this day in crime history: december 16, 1985

BigPaulC

On this date in 1985, Gambino crime family boss Paul Castellano and his underboss/bodyguard Thomas Bilotti, were shot dead outside Sparks Steak House in Manhattan. The hit was reportedly carried out at the order of John Gotti, a captain in the Gambino family. Following Castellano’s death, Gotti would take over as the family’s teflon-covered boss. The teflon wore off in 1992, when Gotti was convicted of thirteen counts of murder, including those of Paul Castellano and Thomas Bilotti.

Further reading:

Wikipedia – Paul Castellano

Gangsters, Inc. – John Gotti

Sparks Steak House

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this day in crime history: november 17, 1989

On this date in 1989, drug dealer and mobster Costabile “Gus” Farace, Jr. was shot and killed in his car in Brooklyn, NY. Joseph Scalfani, an associate of Farace, was also shot, but survived the attack. Farace, a low-level associate of the Bonanno crime family, was being sought by federal agents in connection with the shooting death of DEA Agent Everett Hatcher, who was killed in Staten Island the previous February. Farace’s murder would remain unsolved until 1999, when two former Bonanno associates, James Galione and Mario Gallo, pleaded guilty to the crime. Bonanno family members reportedly ordered the hit because they feared Farace would turn informant if the feds arrested him for Agent Hatcher’s murder.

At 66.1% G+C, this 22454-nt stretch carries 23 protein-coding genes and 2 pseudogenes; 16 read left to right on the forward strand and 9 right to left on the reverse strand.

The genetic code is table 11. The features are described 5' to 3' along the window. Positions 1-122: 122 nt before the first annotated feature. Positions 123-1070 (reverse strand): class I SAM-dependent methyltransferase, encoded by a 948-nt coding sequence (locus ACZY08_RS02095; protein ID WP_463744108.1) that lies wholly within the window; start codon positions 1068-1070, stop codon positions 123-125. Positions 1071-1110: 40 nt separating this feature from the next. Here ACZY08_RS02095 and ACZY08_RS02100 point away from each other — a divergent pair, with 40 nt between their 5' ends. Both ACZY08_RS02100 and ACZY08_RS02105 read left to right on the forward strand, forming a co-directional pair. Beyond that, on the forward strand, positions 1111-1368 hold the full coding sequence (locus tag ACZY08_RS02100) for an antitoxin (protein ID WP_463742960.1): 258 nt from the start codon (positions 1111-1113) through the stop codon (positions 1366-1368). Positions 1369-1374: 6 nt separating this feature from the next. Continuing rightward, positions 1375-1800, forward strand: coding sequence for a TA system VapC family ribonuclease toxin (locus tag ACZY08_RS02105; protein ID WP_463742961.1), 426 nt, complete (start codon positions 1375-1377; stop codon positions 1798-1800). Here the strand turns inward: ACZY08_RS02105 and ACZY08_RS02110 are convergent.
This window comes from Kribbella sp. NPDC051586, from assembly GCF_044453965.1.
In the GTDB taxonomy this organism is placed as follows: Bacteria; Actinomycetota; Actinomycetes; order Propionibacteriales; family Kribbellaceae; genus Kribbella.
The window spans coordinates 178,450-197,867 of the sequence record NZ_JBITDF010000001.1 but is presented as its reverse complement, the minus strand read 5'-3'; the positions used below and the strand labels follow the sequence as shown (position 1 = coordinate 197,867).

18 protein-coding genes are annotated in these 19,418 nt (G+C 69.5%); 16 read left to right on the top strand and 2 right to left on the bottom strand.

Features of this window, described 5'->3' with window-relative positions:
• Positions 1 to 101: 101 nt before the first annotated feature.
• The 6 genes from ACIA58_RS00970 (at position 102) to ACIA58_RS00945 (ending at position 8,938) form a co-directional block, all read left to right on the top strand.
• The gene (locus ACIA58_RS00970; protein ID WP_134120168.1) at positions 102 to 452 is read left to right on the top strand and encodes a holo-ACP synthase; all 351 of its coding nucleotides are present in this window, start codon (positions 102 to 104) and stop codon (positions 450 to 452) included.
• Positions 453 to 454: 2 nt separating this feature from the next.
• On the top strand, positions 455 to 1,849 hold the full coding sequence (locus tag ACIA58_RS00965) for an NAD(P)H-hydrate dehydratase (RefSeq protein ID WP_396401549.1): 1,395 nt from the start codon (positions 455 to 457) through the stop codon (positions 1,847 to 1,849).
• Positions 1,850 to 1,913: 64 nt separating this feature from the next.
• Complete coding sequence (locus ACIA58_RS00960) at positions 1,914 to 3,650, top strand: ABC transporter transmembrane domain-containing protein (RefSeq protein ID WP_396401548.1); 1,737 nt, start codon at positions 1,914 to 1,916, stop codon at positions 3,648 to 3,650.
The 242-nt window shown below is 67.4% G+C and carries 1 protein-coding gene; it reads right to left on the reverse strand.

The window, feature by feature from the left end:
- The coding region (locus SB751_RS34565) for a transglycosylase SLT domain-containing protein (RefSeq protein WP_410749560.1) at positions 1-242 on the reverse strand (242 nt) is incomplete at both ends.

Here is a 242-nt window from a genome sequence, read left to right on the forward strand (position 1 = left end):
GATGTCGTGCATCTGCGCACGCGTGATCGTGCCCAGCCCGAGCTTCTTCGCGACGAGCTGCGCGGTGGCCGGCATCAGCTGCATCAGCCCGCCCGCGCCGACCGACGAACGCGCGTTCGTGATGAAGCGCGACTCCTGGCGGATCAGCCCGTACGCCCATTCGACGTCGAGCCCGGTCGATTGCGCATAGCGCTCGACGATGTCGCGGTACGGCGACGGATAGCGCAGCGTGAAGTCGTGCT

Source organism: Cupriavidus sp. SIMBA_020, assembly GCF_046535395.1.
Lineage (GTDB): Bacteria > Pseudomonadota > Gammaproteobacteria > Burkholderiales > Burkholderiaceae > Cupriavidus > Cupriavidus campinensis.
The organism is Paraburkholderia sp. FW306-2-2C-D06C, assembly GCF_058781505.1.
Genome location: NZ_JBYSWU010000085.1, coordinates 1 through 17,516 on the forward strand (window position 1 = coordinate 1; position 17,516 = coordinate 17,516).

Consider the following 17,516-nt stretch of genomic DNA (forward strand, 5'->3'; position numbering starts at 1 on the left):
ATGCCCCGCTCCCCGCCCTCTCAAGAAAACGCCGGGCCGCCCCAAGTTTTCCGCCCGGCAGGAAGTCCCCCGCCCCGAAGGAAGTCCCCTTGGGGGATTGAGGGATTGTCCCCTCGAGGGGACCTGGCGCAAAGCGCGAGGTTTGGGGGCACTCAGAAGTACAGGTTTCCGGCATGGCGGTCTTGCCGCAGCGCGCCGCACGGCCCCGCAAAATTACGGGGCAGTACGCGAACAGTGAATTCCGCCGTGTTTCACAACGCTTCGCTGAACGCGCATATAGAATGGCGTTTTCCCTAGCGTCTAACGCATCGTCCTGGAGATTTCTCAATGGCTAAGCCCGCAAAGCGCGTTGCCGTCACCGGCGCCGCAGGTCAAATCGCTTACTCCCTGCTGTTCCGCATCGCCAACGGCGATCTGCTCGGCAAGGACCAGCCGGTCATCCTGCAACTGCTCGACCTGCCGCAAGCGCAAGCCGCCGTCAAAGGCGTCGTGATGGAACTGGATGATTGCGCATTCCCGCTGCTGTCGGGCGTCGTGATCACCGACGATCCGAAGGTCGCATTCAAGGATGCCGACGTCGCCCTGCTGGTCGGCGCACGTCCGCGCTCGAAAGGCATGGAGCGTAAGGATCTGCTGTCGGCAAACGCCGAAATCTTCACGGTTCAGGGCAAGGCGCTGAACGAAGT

Further reading:

Office Down Memorial Page – Special Agent Everett Emerson Hatcher

New York magazine – “Death of a Hood”

New York Times“In Plea Bargain, Two Admit guilt in Mob Figure’s ’89 Killing”

Wikipedia – Costabile Farace

this day in crime history: november 14, 1957

On this date in 1957, New York State Police in Apalachin, NY interrupted a meeting of about 100 mafia luminaries from the US, Canada, and Italy. The meeting was held at the home of Joseph “Joe the Barber” Barbara, boss of the Scranton-Wilkes Barre, PA mob family. Over 60 of the attendees were detained by police, with an estimated 40 more fleeing into the woods.

Further reading:

Apalachin, NY

Gangsters, Inc. – Mob Meeting at Apalachin: The Big Barbeque

Wikipedia – Apalachin Meeting

this day in crime history: november 12, 1941

On this date in 1941, Murder Inc. associate-turned stool pigeon Abe “Kid Twist” Reles went on a flight. Out the window of room 623 of the Half Moon Hotel in Coney Island. It was a one-way trip. And no frequent flier miles for old Abe Reles, who had flipped on his former Murder, Inc. associates, was under police protection at the time. Did he jump, or was he pushed? Did the cops look the other way, or did they take a more “active” role? Did Reles’s fellow snitches occupying the “Squealers Suite” at the Half Moon have a hand in it? Thanks to a thoroughly shoddy investigation by the police and the Brooklyn D.A., we’ll probably never know for sure. But one thing we do know is that “Kid Twist” traded in his nickname for a new one: “The canary who sang, but couldn’t fly.”